I’m afraid the untimely passing of Anthony Minghella at the age of fifty-four has me at a loss.  Those prone to mocking the ludicrousness of grieving for someone you never met will surely grumble, but when you “only connect” as Minghella did five times during the course of his frustratingly brief filmmaking career (with Truly, Madly, Deeply, The English Patient, The Talented Mr. Ripley, Cold Mountain and Breaking and Entering), the emotional bond can be as intense as the most torrid love affair.

So if I was in love with the art of Anthony Minghella, I do not think it is a stretch to say that I was in love with the man as well.  He wrote and directed films that were, at their best, a perfect fusion of literature, theater and cinema.  He was a deeply sensual artist, a master of metaphor and theme, an intellectual, a humanist, a comic and, to quote his producing partner Sidney Pollack, “a realistic romantic”.  He had to be all these things to tame the difficult material that inspired him; and even when the material resisted adaptation, there was still a visual and aural sumptuousness to the completed work.  Few failures are as spiritually fulfilling as Cold Mountain (and for that you can partially thank the director’s frequent editorial collaborator, Walter Murch); it’s not often one yearns to revisit such critically flawed work.

Despite Minghella’s mastery of the craft, it was tragically unhip to admire his art.  I hated that.  And rather than rehash old thoughts, I’d rather reprint the first and third paragraphs of my DVD Journal review for The English Patient.  As I haven’t watched the film since then, I know I can’t say it more eloquently or passionately.

It was in 1996 that Anthony Minghella committed a crime called The English Patient that will likely hound him for the remainder of what one hopes will be an enduringly brilliant career. It was, and still is, a marvelous work of adaptation — a paring down and intensifying of Michael Ondaatje’s “unfilmable” fever dream of a novel that gobbled up nine Academy Awards and, most naggingly, was instantly acclaimed as a “masterpiece” by many influential film critics. And therein resides the heart of his transgression. There have, of course, been any number of runaway critical sensations since, but few have been promoted with the singular shamelessness of Miramax’s Harvey Weinstein, and the distaste for his media-mugging methods have unfortunately stained Minghella, whose subsequent films have been tarred in many respectable circles as little more than soulless “Oscar Bait.” This is a shame, because Minghella, while undeniably complicit in the award-whoring onslaught occasioned by these year-end releases (such lobbying is contractual), is one of the few major filmmakers working today in the literate-yet-crowd-pleasing tradition of old Hollywood epic wranglers like William Wyler, Victor Fleming, and George Stevens — men who could tame difficult texts and make them palatable for the masses, while losing none of the material’s vital intelligence. Viewed outside of the acrimonious present tense, it’s not only possible to appreciate Minghella’s sensational ability to connect with thematically complex novels and turn out structurally airtight pictures that resonate emotionally, but essential to wonder how he exists at all in a climate where simplification (e.g. Titanic or, more recently, Seabiscuit) sells. A writer-director this smart and this skilled should not be getting pilloried on the basis of his studio association…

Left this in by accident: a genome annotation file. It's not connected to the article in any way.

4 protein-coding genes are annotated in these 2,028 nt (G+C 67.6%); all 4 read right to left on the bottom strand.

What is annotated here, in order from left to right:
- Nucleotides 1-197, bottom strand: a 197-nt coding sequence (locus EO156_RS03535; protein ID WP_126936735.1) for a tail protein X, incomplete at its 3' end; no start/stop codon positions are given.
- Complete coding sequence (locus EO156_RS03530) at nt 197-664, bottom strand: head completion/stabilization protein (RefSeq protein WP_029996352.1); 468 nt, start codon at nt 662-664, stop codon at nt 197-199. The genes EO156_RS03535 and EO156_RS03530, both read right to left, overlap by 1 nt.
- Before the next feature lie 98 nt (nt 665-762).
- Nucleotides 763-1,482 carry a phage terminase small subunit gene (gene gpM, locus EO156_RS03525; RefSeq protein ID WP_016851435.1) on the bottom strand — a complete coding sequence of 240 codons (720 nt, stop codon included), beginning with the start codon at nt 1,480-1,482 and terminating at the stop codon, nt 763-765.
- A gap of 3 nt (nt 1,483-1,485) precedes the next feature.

The story proceeds briskly, so stuffed with incident that it never “breathes” like the Lean films to which it has facilely been compared. Those works were bound up in the immediacy of recently lived history, and always seemed cheerfully celebratory of nationality. Minghella’s The English Patient is their antithesis; a bold work of romantic anarchy that loathes nationalism and its attendant warfare, with Herodotus serving as its historical touchstone. Though time and place are expertly evoked through the award-winning production and costume design of Stuart Craig and Ann Roth respectively, the film often transcends its temporal trappings as it flits back and forth from present to past to somewhere in between, taking on an imagined quality that mutes any concerns about the alleged distortion of the historical record (Almasy has frequently been accused an unrepentant Nazi collaborator). Though the unavoidably burdensome narrative load probably restrains the film from taking flight as often as it should, the blurring of time creates its own sweet madness, driving the viewer into a sensual reverie as intense as Almasy and Katharine’s unforgettable Christmas dinner coupling. Meanwhile, Minghella repeatedly invokes the elemental dominion of nature that makes a mockery of man’s borders: Hana falling face first into the mud as she learns of her lover’s death; the sandstorm trapping Almasy and Katharine in the truck, encouraging their forbidden love; the fire that robs Almasy of his identity. All is perfectly in place under Minghella’s aegis, but their alchemic convergence seems the doing of a higher power.


We’ll share one more tryst with Minghella:  his made-for-television adaptation of Alexander McCall Smith’s The No. 1 Ladies Detective Agency.  Thereafter, we shall carry him on our shoulders and in our hearts… truly, madly, passionately, remarkably, deliciously, jucily

My condolences to his friends and family.